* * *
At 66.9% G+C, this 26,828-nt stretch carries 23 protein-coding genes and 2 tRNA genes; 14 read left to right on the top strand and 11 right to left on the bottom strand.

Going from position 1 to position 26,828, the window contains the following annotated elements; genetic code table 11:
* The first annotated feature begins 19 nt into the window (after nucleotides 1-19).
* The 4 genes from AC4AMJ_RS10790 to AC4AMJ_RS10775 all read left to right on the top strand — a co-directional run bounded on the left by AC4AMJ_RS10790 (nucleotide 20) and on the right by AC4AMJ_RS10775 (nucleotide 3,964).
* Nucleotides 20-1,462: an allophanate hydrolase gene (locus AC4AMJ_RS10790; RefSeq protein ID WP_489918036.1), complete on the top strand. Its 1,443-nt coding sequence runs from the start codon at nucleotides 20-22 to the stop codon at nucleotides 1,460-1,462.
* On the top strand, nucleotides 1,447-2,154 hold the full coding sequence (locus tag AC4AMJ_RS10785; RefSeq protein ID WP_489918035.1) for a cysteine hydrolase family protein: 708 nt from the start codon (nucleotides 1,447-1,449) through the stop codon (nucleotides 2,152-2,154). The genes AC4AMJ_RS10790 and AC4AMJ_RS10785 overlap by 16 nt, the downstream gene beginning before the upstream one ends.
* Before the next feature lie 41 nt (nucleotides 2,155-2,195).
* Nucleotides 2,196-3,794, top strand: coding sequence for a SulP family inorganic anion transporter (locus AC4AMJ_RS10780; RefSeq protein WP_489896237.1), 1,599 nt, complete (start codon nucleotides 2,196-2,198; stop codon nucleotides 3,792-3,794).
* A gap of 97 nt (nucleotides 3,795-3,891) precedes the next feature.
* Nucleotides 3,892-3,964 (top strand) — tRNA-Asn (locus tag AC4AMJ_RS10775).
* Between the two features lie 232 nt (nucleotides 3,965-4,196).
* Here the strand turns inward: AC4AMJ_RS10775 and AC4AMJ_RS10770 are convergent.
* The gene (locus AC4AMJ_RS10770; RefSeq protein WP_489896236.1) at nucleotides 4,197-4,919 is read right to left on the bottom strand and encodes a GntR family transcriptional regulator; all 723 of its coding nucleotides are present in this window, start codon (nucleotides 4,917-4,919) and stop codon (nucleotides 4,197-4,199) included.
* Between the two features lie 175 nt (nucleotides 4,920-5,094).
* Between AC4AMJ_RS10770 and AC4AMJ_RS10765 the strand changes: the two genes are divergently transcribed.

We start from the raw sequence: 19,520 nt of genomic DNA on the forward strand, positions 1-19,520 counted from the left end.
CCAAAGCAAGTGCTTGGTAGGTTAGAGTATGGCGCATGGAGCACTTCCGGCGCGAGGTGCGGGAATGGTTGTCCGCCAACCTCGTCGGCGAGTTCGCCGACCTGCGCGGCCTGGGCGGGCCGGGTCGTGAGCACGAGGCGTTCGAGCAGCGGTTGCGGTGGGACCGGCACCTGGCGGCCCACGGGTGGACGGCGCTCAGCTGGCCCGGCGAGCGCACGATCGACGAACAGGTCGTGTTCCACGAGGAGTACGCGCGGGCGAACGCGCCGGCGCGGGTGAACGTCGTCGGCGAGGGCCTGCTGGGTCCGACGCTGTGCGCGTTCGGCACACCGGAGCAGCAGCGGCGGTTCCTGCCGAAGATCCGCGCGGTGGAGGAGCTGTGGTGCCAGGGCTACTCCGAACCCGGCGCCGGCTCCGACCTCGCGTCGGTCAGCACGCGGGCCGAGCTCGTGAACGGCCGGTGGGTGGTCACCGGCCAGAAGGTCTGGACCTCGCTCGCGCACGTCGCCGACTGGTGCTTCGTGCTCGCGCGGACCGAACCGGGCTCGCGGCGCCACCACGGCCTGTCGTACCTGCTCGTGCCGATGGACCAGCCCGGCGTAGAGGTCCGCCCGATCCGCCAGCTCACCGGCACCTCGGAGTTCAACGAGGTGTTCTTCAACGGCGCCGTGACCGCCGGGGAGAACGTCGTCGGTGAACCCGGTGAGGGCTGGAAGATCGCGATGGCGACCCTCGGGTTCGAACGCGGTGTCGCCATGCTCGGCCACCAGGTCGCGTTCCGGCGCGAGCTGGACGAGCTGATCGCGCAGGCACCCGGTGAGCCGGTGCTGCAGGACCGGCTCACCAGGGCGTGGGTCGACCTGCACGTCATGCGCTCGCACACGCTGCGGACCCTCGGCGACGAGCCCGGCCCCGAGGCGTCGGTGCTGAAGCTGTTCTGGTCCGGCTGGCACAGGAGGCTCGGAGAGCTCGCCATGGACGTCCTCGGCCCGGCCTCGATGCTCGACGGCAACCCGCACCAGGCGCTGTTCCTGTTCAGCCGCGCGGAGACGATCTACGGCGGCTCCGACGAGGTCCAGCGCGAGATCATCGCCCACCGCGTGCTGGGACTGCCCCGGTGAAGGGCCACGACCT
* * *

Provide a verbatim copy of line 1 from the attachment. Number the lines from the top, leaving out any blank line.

At 66.9% G+C, this 26,828-nt stretch carries 23 protein-coding genes and 2 tRNA genes; 14 read left to right on the top strand and 11 right to left on the bottom strand.